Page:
Tuesday, January 10, 2012


F-111 Aardvark

General Dynamics

F-111 Aardvark

In 1960 the Air Force wanted a plane that could provide air superiority and be capable of both conventional and nuclear bombing missions.  This is at a time when missiles were believed to have made close air combat obsolete.  Thus we have the F-111 designation for this plane that never really performed the role of fighter.  As a cost saving move Secretary of Defense Robert McNamara decided the jet should replace the Navy's F-4 Phantom, despite Navy objections.  Eventually weight killed the idea of the F-111 being a carrier based plane and the Grumman F-14 Tomcat came into being.  


Crew:                    2 - Pilot, Weapons Officer

Power:                  2 - Pratt & Whitney 11,395 kg / 25,100 lb afterburning thrust
                                   TF30-P-100 turbofans

Max. Speed:        2655 kph / 1650 mph
Ceiling:                17,995 m / 59,000 ft
Range:                 4707 km / 2925 miles
Climb:                  6710 m / 22,000 ft per minute

Weight -
Empty:                21,417 kg / 47,175 lb
Max. Take Off:   45,400 kg / 100,000 lb

Size -
Wingspan:          19.2 m / 63 ft, spread
                             9.74 m / 32 ft, swept
Wing Area:         48.77 sq m / 525 sq ft
Length:                22.4 m / 73 ft 6 in
Height:                5.22 m / 17 ft 1 in

                            1 - 20 mm / 0.78 in cannon
                            1 - nuclear bomb or
                            2 - 340 kg / 750 lb bombs in internal bomb bay
                            4 - underwing pylons for rockets, missiles or fuel tanks


First Variable Geometry Wing

The F-111 might best be described as a tactical strike aircraft with long range capability.  It was respected by its pilots and its adversaries and it proved itself in an action against Libya in 1986 and five years later in operation Desert Storm.    Shortly after becoming operational six of these aircraft were rushed to southeast Asia in March, 1968.  They were withdrawn the following month after three had been lost.  Several years later they were reintroduced as part of the Linebacker II bombing campaign over North Vietnam.  Despite losses during the course of 3,000 missions their deployment was considered successful.

Terrain Following Capability

The F-111 was capable of flying at near 60,000 feet or close to the deck at supersonic speed with the use of its advanced terrain-following radar.  This also gave it true all-weather capability as well as being able to fly night sorties.  It was used extensively in night attacks during Desert Storm to strike numerous strategic Iraqi targets.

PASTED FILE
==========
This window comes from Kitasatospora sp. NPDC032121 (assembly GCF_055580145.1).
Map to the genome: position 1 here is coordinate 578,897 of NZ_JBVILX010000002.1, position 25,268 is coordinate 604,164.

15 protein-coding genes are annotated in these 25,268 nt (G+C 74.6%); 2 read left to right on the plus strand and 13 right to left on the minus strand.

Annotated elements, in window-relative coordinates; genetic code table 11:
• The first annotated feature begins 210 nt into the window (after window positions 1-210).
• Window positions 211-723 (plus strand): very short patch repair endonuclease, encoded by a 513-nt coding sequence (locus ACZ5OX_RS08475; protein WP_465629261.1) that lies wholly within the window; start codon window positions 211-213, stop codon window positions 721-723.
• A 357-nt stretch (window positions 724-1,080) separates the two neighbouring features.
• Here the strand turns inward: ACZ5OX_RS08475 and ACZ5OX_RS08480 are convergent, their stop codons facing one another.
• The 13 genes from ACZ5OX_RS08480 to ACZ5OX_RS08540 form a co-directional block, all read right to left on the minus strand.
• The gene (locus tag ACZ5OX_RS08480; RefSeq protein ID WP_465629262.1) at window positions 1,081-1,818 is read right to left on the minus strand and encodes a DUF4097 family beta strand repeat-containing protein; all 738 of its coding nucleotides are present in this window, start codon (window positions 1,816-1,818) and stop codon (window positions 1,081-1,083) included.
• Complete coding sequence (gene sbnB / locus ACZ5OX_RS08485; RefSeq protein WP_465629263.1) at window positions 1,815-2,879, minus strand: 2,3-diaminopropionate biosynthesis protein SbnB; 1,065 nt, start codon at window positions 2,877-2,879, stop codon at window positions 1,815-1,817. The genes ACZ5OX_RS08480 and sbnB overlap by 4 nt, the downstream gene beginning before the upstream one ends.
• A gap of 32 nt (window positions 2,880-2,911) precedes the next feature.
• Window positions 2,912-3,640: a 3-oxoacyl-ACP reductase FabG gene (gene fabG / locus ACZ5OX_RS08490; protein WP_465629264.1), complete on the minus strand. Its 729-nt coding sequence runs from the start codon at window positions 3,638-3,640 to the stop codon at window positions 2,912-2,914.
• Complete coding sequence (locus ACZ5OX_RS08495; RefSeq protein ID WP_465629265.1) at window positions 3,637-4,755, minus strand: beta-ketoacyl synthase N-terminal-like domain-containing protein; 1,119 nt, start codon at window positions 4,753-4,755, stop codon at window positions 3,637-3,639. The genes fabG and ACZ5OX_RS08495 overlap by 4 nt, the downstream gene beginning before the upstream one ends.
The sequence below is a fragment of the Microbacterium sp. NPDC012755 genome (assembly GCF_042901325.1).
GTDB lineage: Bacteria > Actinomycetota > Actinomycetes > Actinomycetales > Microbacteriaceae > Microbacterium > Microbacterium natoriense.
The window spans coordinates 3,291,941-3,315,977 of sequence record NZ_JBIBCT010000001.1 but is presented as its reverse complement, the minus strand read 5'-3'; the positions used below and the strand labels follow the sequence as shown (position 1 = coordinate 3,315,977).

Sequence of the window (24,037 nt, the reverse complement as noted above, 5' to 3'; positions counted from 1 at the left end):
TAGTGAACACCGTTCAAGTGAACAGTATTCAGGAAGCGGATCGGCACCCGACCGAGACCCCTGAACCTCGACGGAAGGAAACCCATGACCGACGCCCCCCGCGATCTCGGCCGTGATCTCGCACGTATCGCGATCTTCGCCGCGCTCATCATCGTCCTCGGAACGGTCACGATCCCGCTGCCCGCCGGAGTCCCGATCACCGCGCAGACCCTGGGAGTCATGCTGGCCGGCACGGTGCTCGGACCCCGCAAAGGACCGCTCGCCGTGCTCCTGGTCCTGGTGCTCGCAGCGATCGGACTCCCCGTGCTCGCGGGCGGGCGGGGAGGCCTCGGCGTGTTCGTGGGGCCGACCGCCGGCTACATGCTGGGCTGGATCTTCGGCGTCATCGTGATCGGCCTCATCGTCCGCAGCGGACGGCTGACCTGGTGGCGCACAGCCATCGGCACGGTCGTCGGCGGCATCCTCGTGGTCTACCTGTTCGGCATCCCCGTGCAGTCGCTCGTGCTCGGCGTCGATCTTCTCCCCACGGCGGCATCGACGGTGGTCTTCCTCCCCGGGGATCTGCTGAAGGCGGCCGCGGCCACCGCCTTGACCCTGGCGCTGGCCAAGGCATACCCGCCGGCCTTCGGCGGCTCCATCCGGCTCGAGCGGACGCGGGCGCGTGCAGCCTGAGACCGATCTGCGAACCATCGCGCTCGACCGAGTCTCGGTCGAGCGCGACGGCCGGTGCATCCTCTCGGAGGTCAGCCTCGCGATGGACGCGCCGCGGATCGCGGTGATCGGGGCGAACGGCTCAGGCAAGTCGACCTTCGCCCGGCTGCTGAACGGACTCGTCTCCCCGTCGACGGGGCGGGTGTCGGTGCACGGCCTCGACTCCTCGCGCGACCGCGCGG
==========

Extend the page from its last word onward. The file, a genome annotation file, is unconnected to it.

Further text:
C-135 Stratotanker

The U.S. Air Force employed the F-111 in the Strategic Air Command as an interim bomber prior to the arrival of Rockwell's B-1.  It had neither the range or payload of a strategic bomber but its ability to fly at supersonic speed 100 feet above the deck gave it enormous ability to penetrate air defenses and reach its target.  During the Cold War F-111 wings were generally stationed in England within range of Warsaw Pact targets.

Side-by-Side Cockpit

The F-111 does not have ejection seats.  Instead, crew members sit inside a pressurized, air-conditioned module that can separate from the aircraft with the aid of rocket boosters.  Navy specifications required the watertight module to have flotation devices and the Air Force retained this ability.  

MK-82 500 lb bombs

During operation Desert Storm F-111s with laser-guided weapons were used to knock out hardened aircraft shelters and bunkers.  Having eliminated these Iraqi resources they moved to targeting Iraqi armor in night attacks.  Specialized 'Varks, the EF-111A Raven, provided the Wild Weasel role of blinding opposing forces' air defense radar during ground strikes.  

Inner pylons pivot with wing

The inner pylons pivot as the wing changes from 13 degrees to 72 degrees in order that the ordnance remains parallel with the fuselage.  The two optional outermost pylons do not have this capability but they can be ejected from the wing.  The F-111 was the first of the swept-wing combat aircraft, capable of adjusting wing angle to maximize performance.

Retired 1996

The F-111 became the unintended bridge between the expensive B-58's early demise and the delayed introduction of the B-1 bomber.  562 F-111s were ultimately built but it never served the original role of an air superiority fighter.  Exclusive reliance on air-to-air missiles was proven to be premature in the skies over North Vietnam and the design of the F-111 was not that of a dogfighter.  Instead, its 2.5 Mach speed and advanced terrain following avionics made it a formidable opponent in its role of striking high value ground targets.



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